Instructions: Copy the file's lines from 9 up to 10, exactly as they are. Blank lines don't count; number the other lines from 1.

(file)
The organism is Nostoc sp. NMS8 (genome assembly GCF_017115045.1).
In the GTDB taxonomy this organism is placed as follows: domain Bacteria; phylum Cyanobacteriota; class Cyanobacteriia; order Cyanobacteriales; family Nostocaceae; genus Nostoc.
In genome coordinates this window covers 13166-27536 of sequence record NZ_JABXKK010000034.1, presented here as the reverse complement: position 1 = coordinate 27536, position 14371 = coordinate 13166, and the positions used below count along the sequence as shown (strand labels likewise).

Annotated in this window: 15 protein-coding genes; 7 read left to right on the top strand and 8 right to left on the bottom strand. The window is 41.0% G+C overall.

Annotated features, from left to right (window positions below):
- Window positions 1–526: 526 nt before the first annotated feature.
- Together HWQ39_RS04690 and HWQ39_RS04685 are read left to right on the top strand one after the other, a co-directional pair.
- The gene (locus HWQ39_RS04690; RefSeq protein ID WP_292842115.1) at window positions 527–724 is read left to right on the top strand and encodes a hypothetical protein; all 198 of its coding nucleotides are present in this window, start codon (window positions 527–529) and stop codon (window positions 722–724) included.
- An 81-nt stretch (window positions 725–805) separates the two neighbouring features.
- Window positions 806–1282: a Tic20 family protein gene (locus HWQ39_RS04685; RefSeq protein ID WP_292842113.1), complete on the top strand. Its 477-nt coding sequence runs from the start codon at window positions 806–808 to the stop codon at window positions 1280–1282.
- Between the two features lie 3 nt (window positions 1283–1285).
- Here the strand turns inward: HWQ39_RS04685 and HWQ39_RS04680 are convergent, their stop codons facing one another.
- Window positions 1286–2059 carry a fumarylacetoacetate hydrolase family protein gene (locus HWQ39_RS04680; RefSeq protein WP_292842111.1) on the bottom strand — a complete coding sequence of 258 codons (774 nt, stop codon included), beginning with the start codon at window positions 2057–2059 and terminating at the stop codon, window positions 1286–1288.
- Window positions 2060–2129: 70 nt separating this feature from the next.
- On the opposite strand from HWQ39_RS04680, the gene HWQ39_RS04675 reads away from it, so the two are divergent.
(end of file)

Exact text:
- An 81-nt stretch (window positions 725–805) separates the two neighbouring features.
- Window positions 806–1282: a Tic20 family protein gene (locus HWQ39_RS04685; RefSeq protein ID WP_292842113.1), complete on the top strand. Its 477-nt coding sequence runs from the start codon at window positions 806–808 to the stop codon at window positions 1280–1282.